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Re: Proposal for additional Aliases to IANA registry of character sets

From: Martin Duerst <duerst@w3.org>
Date: Wed, 07 Aug 2002 10:54:01 +0900
To: Mark Davis <mark.davis@us.ibm.com>, ned.freed@mrochek.com
Cc: Chris.Newman@Sun.COM, ietf-charsets@iana.org, Uma Umamaheswaran <umavs@ca.ibm.com>
Message-id: <4.2.0.58.J.20020807103235.0461b328@localhost>

Hello Mark,

I agree with you that the IANA registry plays an important role,
in particular in the context of XML.

However, I think it's important to carefully distinguish registration
of not yet registered character encodings on the one hand, and addition
of aliases on the other hand.

At 13:29 02/08/06 -0700, Mark Davis wrote:

>For better or worse, the IANA registry is used as a central repository of 
>names for character set mappings. In particular, the XML Standard 
>(<http://www.w3.org/TR/REC-xml>http://www.w3.org/TR/REC-xml) is driving 
>the registration of many encodings:

more exactly, http://www.w3.org/TR/REC-xml#charencoding


>4.3.3 Character Encoding in Entities
>...
>
>It is recommended that character encodings registered (as charsets) with 
>the Internet Assigned Numbers Authority 
><http://www.w3.org/TR/REC-xml#IANA>[IANA-CHARSETS], other than those just 
>listed, be referred to using their registered names; other encodings 
>should use names starting with an "x-" prefix. XML processors should match 
>character encoding names in a case-insensitive way and should either 
>interpret an IANA-registered name as the encoding registered at IANA for 
>that name or treat it as unknown (processors are, of course, not required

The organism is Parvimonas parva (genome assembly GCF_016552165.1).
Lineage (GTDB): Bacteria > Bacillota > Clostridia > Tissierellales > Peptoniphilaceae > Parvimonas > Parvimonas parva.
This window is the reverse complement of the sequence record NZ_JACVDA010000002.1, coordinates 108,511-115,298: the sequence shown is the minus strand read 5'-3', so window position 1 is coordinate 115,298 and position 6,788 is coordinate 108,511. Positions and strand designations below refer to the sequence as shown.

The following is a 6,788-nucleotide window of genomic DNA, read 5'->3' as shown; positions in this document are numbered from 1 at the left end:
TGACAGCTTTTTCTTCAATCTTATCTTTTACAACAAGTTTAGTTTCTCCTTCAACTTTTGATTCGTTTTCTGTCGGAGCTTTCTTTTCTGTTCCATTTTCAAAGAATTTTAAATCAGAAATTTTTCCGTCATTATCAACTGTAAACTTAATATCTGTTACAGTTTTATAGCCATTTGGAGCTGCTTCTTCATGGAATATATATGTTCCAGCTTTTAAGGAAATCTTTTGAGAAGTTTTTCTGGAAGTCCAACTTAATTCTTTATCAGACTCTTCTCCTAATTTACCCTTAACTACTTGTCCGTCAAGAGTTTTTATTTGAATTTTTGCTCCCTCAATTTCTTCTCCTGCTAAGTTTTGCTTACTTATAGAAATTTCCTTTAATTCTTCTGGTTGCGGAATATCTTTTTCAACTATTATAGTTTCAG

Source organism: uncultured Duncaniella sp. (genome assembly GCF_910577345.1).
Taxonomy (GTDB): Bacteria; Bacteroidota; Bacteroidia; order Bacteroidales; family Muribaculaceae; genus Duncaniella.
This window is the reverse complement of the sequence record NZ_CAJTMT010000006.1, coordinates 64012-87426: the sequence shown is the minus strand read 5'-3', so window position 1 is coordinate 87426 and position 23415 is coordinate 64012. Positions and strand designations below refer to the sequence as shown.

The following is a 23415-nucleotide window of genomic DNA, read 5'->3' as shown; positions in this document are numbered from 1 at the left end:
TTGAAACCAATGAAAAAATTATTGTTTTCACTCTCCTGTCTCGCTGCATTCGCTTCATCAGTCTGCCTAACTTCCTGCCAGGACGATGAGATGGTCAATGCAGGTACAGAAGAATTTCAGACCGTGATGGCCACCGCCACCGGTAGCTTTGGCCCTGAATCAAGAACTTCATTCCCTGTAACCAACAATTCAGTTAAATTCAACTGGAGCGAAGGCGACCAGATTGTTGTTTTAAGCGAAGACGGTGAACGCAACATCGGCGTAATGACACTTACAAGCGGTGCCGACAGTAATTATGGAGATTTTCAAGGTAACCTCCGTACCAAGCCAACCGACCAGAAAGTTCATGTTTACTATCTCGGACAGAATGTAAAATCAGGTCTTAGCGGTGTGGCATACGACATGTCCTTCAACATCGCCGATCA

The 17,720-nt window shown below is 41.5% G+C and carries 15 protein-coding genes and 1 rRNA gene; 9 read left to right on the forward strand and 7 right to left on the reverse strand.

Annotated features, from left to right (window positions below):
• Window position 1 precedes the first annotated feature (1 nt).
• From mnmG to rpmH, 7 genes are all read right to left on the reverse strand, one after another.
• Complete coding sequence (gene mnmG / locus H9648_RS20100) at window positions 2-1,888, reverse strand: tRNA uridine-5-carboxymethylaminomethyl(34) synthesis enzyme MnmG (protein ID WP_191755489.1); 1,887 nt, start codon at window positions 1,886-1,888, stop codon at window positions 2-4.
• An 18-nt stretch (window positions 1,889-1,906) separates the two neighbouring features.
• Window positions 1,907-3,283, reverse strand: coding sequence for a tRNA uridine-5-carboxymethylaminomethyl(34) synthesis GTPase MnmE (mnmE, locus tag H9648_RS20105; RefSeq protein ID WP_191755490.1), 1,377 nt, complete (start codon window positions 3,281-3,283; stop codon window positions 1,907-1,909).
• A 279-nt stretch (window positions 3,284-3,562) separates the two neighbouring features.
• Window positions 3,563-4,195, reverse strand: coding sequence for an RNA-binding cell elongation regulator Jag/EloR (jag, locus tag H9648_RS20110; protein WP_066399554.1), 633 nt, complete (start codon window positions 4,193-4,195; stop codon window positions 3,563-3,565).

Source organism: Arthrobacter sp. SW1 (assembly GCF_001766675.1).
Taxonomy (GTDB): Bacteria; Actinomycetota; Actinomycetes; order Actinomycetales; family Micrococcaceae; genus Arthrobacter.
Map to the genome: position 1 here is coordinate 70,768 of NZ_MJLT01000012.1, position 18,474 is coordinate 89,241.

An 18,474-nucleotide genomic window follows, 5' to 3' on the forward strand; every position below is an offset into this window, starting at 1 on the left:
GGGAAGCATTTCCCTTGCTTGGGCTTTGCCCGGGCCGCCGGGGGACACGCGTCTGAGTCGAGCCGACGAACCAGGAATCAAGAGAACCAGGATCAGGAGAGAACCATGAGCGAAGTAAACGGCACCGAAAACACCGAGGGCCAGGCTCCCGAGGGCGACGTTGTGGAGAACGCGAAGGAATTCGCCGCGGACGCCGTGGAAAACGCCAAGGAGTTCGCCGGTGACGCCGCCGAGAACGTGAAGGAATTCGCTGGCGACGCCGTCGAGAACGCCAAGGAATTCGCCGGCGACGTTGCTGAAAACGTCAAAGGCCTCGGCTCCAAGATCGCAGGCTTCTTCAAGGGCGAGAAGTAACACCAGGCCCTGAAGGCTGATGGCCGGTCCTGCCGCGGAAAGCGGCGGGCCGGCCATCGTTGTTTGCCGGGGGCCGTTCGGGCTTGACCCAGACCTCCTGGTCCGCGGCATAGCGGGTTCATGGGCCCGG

>to support all IANA-registered encodings).
>...

Just before the text you cite, we find:

 >>>>
In an encoding declaration, the values "UTF-8", "UTF-16", 
"ISO-10646-UCS-2", and
"ISO-10646-UCS-4" should be used for the various encodings and transformations
of Unicode / ISO/IEC 10646, the values "ISO-8859-1", "ISO-8859-2", ...
"ISO-8859-n" (where n is the part number) should be used for the parts of
ISO 8859, and the values "ISO-2022-JP", "Shift_JIS", and "EUC-JP" should be
used for the various encoded forms of JIS X-0208-1997.
 >>>>

This makes it very clear that there is no need, for XML, to register
additional aliases, because XML already says that the MIME preferred
names should be used.

Of course, XML does not require an XML processor to understand any
character encoding except UTF-8 and UTF-16 (the later always with a BOM).
Even the support of US-ASCII or iso-8859-1 is not required.

The XML Recommendation is not exactly clear on the following point:
If an XML processor accepts a particular encoding, is it required to
accept that encoding under all the aliases registered with IANA, or
is it okay to only accept some of the names, but not others?
For example, is an XML processor allowed to accept an XML document
starting with
     <?xml version='1.0' encoding='iso-8859-1' ?>
but reject one starting with
     <?xml version='1.0' encoding='IBM819' ?>
My answer to this question, for practical purposes, would very clearly
be YES. My guess is that many XML parsers actually exhibit such
behavior. If there are people who, based on the current language,
would claim otherwise, or if there is a feeling that this should
better be clarified, then I will propose an erratum to the XML
Core Working Group.


Regards,    Martin.
Received on Wednesday, 7 August 2002 04:02:54 GMT

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